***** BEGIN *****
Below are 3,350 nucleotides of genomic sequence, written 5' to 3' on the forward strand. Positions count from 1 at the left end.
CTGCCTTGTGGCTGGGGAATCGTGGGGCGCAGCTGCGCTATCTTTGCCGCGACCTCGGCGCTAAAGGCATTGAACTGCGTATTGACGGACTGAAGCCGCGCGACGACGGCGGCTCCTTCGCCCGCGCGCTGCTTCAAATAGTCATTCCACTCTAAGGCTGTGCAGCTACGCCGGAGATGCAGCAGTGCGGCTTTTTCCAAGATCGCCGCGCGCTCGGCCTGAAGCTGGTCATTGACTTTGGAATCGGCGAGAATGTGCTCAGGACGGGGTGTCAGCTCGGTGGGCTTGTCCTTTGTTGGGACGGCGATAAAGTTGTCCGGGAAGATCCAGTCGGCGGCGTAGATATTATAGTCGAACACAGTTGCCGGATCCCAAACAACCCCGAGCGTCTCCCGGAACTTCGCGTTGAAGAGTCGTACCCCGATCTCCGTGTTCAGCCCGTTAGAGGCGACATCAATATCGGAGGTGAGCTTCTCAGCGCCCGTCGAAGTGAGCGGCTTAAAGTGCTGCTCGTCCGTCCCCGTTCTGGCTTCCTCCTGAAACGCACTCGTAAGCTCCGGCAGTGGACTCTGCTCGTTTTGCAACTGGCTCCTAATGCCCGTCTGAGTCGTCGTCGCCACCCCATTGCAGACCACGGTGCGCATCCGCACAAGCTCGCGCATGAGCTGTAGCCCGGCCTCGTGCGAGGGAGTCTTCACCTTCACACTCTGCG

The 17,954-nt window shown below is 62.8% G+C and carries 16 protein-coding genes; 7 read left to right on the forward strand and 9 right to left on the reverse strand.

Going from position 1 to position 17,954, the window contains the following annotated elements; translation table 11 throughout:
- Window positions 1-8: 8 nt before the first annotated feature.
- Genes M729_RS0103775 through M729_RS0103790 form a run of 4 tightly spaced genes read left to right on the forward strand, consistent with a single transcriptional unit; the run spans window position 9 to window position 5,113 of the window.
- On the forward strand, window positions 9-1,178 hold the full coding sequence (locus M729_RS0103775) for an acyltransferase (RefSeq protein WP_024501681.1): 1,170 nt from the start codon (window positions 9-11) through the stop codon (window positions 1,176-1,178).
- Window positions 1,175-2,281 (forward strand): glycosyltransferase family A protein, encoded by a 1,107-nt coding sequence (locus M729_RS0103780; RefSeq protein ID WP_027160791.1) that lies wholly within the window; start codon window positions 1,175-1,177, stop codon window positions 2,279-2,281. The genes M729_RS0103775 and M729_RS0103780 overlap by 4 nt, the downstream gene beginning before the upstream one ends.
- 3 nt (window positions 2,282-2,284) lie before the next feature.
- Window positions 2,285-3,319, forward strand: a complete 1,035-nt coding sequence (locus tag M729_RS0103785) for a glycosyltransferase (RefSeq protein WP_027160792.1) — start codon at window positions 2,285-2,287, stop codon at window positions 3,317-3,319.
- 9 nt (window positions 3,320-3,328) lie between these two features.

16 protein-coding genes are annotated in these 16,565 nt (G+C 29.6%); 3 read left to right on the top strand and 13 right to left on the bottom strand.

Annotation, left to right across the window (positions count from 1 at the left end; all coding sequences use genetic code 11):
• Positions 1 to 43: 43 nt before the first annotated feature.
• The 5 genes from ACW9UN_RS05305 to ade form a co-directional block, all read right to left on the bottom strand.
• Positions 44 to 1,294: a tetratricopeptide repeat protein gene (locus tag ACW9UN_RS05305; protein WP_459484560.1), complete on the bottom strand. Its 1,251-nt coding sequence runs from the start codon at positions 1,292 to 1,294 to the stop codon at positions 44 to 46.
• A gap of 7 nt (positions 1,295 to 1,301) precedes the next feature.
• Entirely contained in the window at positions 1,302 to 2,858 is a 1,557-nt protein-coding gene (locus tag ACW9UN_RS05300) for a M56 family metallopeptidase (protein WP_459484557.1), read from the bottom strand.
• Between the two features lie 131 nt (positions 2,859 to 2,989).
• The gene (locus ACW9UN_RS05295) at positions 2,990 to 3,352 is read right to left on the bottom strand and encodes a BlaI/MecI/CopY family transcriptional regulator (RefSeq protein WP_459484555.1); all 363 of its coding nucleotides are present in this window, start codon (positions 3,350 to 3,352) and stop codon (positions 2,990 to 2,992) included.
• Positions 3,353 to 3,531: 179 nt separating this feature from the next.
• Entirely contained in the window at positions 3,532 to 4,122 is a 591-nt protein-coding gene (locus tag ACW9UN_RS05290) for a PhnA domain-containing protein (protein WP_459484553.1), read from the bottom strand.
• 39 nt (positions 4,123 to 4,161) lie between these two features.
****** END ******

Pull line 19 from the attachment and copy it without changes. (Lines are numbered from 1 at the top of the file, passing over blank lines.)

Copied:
• Between the two features lie 131 nt (positions 2,859 to 2,989).